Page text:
Easterly also argues that the world of development planning is plagued with incentive problems. The incentives faced by recipient governments, various government and non-government organizations, etc. often lead to perverse outcomes. This line of thinking draws heavily on the ideas of James Buchanan and the larger body of work on public choice economics.
By Robert Higgs •
Tuesday December 27, 2016 9:43 AM PST •
Peace on earth, goodwill
Sounds ideal to you and me
MICC has other plan
By Sam Staley •
Friday December 23, 2016 9:02 PM PST •
Leaving the movie theater after watching Rogue One: A Star Wars Story, I was wondering if the “one off”—a story that is within the Star Wars universe but is independent from the nine core films (Episodes I through IX)—might really be the recipe needed to reboot the franchise. The move to Disney Studios likely helped reinvigorate the movies (if not the story itself), and Rogue One, unlike the other episodes in the grander saga, embodies the feel and tightness of a complete movie. Solid performances by the cast, a storyline that keeps a brisk pace, and directing that maintains consistent forward momentum have produced a film that is an enjoyable and rousing action yarn. This is no small feat given that the vast majority of the audience knows, or at least suspects, the ending.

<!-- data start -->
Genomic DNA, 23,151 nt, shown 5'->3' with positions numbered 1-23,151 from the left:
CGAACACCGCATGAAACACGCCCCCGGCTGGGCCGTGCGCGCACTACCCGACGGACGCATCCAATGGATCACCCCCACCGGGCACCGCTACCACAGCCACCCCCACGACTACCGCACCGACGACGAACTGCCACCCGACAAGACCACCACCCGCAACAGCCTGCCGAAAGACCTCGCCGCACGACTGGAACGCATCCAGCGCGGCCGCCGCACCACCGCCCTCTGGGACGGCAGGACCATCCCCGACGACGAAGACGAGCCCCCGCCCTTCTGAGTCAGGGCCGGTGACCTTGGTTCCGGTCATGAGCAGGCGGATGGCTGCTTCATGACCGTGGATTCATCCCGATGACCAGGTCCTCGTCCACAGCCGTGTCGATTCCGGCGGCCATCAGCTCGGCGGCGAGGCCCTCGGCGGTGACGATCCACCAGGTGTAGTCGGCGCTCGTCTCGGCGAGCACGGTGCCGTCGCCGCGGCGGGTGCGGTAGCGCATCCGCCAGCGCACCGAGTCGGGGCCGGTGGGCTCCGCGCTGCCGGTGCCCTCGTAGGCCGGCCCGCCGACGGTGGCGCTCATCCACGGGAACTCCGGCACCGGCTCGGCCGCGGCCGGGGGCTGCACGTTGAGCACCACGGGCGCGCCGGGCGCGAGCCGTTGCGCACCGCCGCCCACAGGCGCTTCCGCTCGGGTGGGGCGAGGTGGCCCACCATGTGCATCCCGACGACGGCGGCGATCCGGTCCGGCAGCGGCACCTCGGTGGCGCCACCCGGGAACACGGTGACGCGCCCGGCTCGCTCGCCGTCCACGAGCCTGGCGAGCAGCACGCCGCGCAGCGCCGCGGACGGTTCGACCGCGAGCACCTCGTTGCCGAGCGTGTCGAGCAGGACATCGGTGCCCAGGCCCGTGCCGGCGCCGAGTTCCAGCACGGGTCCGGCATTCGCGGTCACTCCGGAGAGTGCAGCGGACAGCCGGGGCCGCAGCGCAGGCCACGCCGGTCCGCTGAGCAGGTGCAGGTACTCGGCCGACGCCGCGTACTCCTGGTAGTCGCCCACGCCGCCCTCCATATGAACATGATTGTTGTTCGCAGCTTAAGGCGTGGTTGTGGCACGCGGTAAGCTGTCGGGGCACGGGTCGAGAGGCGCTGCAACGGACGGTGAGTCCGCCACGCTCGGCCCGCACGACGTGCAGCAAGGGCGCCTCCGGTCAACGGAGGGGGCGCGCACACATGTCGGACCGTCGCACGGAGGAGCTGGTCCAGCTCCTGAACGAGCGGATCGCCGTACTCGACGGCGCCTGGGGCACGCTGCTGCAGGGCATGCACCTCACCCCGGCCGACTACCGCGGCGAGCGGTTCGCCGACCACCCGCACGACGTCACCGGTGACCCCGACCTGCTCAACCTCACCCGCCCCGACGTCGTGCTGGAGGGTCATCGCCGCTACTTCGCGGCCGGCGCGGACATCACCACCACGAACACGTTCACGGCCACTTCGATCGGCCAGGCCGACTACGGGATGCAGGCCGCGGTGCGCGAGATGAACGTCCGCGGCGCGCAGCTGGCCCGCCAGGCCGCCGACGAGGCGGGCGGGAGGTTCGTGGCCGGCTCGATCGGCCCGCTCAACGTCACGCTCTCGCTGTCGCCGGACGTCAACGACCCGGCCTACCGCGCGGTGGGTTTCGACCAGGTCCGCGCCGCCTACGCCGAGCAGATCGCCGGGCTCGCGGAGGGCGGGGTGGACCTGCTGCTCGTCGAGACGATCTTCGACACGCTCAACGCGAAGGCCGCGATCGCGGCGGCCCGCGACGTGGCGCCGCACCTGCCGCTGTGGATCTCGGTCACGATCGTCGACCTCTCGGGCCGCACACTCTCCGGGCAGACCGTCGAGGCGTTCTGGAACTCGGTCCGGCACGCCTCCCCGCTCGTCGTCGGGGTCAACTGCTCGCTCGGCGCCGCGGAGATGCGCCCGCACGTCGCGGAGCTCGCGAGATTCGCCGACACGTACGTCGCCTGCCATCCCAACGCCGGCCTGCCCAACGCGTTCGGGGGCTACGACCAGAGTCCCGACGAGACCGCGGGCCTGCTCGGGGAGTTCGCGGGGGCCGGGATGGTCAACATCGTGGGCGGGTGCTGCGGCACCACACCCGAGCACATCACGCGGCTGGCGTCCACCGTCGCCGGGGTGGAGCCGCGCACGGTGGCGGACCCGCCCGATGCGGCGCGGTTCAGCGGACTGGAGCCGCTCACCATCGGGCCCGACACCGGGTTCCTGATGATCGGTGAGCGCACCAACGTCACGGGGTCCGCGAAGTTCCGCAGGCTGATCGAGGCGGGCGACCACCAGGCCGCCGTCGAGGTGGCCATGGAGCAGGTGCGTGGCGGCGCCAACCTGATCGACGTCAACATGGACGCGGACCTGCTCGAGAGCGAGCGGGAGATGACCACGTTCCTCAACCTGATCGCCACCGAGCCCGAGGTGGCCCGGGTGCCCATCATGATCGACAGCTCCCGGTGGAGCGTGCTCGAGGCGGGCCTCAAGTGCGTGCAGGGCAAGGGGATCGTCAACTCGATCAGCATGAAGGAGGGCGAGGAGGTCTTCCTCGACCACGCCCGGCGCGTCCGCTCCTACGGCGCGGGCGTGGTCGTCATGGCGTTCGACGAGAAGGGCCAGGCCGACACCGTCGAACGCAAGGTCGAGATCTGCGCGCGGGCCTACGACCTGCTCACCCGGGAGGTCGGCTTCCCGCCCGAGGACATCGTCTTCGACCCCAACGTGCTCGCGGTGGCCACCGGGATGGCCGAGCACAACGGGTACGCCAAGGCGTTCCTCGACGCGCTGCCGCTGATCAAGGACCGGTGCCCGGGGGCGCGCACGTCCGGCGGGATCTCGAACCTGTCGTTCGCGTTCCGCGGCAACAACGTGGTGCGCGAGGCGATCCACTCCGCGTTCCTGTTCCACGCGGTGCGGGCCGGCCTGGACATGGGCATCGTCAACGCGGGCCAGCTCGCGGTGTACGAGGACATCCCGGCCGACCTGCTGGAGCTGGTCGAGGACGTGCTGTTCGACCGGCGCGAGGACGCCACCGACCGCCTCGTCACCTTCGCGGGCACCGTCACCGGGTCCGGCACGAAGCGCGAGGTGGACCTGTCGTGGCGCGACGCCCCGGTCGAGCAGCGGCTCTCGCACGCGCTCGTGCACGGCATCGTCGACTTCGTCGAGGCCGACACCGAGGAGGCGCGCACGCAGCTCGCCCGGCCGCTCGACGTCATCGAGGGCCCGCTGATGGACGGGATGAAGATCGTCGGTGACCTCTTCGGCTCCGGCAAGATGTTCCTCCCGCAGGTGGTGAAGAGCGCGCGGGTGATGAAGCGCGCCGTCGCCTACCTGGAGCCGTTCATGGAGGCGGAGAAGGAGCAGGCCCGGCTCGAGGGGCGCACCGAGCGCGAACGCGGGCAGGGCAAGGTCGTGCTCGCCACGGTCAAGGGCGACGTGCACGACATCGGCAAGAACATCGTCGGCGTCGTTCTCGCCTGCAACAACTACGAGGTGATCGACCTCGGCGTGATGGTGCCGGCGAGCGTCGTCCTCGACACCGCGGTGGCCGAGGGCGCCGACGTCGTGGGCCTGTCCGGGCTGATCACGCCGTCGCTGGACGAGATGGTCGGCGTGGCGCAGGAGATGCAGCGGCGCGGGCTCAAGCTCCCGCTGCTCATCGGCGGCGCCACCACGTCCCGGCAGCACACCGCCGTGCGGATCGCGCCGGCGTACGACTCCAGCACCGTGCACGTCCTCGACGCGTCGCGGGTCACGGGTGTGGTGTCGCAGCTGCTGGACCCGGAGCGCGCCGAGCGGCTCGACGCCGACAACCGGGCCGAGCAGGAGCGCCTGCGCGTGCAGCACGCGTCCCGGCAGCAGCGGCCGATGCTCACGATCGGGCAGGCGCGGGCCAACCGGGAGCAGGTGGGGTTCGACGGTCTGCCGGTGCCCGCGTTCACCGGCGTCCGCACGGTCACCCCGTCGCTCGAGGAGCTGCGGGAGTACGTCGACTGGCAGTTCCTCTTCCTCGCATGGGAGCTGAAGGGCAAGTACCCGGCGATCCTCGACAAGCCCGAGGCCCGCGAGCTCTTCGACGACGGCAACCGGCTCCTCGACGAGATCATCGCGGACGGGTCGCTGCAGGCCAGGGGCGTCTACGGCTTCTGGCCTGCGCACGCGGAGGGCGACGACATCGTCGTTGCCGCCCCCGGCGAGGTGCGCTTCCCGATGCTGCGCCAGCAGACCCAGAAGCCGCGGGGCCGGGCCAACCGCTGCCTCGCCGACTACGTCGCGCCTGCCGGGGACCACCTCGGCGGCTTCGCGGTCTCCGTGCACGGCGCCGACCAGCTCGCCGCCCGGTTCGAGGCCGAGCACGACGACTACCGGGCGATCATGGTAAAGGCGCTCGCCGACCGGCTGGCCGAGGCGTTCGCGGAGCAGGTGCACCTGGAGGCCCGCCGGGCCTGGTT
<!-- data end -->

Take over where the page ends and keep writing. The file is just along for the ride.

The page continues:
Rogue One centers on a missing link between Revenge of the Sith (Episode III), which sees the construction of the planet destroying super weapon Death Star, and A New Hope (Episode IV), which chronicles the rise of Luke Skywalker as the Jedi Knight in training who harnesses the Force to destroy it. In Rogue One, we meet Galen Erso (Mads Mikkelsen), the scientist who reluctantly designs and oversees the construction of the Death Star, and discover how the Rebel Alliance secures the plans to destroy it. The story hinges on Galen’s daughter, Jyn Erso (Felicity Jones), who was hidden from the Galactic Empire, rescued by, and then ultimately abandoned by, rebel leader Saw Gerrera (Forest Whitaker). Jyn is a criminal in route to a work camp when she is “rescued” by the rebels, who want her to find her father. They know about the construction of the Death Star and her father’s role, and they see his daughter as the key to finding him and stopping its construction. Thrown into the mix is Cassian Andor (Diego Luna), a Rebel Alliance intelligence officer, who is secretly ordered to kill Galen Erso when they find him.